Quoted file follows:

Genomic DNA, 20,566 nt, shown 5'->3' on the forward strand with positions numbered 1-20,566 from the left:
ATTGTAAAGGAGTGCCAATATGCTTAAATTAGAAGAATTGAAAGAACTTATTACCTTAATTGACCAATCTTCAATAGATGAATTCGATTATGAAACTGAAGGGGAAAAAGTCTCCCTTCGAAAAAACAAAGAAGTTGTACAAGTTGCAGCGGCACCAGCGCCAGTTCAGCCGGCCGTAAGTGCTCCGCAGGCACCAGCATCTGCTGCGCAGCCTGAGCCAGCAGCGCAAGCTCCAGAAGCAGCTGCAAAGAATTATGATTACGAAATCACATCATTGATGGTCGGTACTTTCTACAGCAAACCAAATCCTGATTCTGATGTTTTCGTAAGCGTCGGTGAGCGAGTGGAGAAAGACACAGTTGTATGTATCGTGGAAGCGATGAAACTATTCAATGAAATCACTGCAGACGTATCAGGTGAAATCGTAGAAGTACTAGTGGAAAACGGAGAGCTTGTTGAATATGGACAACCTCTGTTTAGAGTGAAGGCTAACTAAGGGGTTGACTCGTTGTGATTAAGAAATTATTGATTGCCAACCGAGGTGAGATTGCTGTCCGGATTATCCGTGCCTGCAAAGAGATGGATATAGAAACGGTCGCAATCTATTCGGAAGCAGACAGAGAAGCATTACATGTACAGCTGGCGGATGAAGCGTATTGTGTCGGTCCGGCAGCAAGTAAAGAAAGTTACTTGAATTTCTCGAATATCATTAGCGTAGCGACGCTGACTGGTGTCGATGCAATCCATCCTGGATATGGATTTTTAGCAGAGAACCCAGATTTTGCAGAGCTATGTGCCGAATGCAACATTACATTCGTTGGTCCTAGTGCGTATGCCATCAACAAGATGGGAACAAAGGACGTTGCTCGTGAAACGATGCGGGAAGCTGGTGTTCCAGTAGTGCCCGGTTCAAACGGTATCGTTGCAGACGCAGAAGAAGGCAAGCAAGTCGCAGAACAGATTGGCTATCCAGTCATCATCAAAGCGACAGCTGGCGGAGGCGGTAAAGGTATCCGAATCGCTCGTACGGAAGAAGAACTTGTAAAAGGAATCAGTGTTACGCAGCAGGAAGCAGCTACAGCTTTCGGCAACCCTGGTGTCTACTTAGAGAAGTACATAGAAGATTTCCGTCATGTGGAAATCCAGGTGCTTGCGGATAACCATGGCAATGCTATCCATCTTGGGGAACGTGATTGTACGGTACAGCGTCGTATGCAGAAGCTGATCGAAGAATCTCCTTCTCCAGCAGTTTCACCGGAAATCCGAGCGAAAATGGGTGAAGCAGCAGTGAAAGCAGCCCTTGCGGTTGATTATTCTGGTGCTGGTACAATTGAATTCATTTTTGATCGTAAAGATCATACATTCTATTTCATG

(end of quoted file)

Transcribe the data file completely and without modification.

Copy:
Genomic DNA, 20,566 nt, shown 5'->3' on the forward strand with positions numbered 1-20,566 from the left:
ATTGTAAAGGAGTGCCAATATGCTTAAATTAGAAGAATTGAAAGAACTTATTACCTTAATTGACCAATCTTCAATAGATGAATTCGATTATGAAACTGAAGGGGAAAAAGTCTCCCTTCGAAAAAACAAAGAAGTTGTACAAGTTGCAGCGGCACCAGCGCCAGTTCAGCCGGCCGTAAGTGCTCCGCAGGCACCAGCATCTGCTGCGCAGCCTGAGCCAGCAGCGCAAGCTCCAGAAGCAGCTGCAAAGAATTATGATTACGAAATCACATCATTGATGGTCGGTACTTTCTACAGCAAACCAAATCCTGATTCTGATGTTTTCGTAAGCGTCGGTGAGCGAGTGGAGAAAGACACAGTTGTATGTATCGTGGAAGCGATGAAACTATTCAATGAAATCACTGCAGACGTATCAGGTGAAATCGTAGAAGTACTAGTGGAAAACGGAGAGCTTGTTGAATATGGACAACCTCTGTTTAGAGTGAAGGCTAACTAAGGGGTTGACTCGTTGTGATTAAGAAATTATTGATTGCCAACCGAGGTGAGATTGCTGTCCGGATTATCCGTGCCTGCAAAGAGATGGATATAGAAACGGTCGCAATCTATTCGGAAGCAGACAGAGAAGCATTACATGTACAGCTGGCGGATGAAGCGTATTGTGTCGGTCCGGCAGCAAGTAAAGAAAGTTACTTGAATTTCTCGAATATCATTAGCGTAGCGACGCTGACTGGTGTCGATGCAATCCATCCTGGATATGGATTTTTAGCAGAGAACCCAGATTTTGCAGAGCTATGTGCCGAATGCAACATTACATTCGTTGGTCCTAGTGCGTATGCCATCAACAAGATGGGAACAAAGGACGTTGCTCGTGAAACGATGCGGGAAGCTGGTGTTCCAGTAGTGCCCGGTTCAAACGGTATCGTTGCAGACGCAGAAGAAGGCAAGCAAGTCGCAGAACAGATTGGCTATCCAGTCATCATCAAAGCGACAGCTGGCGGAGGCGGTAAAGGTATCCGAATCGCTCGTACGGAAGAAGAACTTGTAAAAGGAATCAGTGTTACGCAGCAGGAAGCAGCTACAGCTTTCGGCAACCCTGGTGTCTACTTAGAGAAGTACATAGAAGATTTCCGTCATGTGGAAATCCAGGTGCTTGCGGATAACCATGGCAATGCTATCCATCTTGGGGAACGTGATTGTACGGTACAGCGTCGTATGCAGAAGCTGATCGAAGAATCTCCTTCTCCAGCAGTTTCACCGGAAATCCGAGCGAAAATGGGTGAAGCAGCAGTGAAAGCAGCCCTTGCGGTTGATTATTCTGGTGCTGGTACAATTGAATTCATTTTTGATCGTAAAGATCATACATTCTATTTCATG